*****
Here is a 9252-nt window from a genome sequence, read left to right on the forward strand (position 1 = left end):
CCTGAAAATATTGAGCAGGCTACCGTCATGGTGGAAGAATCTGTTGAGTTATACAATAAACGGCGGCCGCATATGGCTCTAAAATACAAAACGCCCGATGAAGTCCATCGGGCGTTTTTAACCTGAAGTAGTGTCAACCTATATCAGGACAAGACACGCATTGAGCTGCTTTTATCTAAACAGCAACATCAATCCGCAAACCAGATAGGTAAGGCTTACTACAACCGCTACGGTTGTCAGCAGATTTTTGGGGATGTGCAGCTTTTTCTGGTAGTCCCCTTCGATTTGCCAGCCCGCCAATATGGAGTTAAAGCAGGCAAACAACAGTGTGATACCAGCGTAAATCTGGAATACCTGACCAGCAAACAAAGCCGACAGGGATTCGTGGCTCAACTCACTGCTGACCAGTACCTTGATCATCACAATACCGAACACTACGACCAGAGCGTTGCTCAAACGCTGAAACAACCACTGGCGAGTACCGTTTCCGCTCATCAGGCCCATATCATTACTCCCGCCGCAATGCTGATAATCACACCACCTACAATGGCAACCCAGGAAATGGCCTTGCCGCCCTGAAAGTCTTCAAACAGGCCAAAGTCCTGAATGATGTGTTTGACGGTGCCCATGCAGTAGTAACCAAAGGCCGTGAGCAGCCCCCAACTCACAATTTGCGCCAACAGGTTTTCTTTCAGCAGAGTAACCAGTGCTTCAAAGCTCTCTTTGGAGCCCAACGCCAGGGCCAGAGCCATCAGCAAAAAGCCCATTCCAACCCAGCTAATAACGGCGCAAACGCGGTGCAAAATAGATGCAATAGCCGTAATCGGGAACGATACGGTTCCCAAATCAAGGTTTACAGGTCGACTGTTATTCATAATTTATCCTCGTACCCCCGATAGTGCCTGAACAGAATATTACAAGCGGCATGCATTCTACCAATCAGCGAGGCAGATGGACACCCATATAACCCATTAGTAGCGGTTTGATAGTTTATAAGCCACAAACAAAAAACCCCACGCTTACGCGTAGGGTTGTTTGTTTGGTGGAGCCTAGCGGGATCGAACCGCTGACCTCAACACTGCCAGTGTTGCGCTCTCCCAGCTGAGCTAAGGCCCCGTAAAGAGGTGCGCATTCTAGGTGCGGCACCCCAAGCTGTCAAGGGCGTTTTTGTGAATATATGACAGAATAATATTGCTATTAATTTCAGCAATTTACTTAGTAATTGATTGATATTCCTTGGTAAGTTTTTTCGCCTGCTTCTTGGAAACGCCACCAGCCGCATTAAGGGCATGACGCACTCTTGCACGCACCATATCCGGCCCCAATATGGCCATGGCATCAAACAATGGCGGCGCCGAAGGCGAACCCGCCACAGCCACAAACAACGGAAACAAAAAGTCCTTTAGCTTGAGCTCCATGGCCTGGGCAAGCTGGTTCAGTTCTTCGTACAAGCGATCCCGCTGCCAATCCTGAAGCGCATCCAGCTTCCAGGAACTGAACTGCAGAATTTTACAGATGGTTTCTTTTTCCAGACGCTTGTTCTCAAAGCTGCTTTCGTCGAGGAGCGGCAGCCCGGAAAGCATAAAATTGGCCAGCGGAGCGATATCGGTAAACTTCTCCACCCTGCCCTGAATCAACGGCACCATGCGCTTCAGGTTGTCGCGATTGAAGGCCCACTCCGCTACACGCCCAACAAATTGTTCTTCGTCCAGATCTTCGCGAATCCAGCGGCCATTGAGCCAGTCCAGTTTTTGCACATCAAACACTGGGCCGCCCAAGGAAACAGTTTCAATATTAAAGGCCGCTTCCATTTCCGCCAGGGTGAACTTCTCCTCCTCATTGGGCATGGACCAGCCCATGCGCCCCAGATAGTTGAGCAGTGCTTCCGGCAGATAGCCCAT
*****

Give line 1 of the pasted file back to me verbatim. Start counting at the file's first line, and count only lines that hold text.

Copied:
Here is a 9252-nt window from a genome sequence, read left to right on the forward strand (position 1 = left end):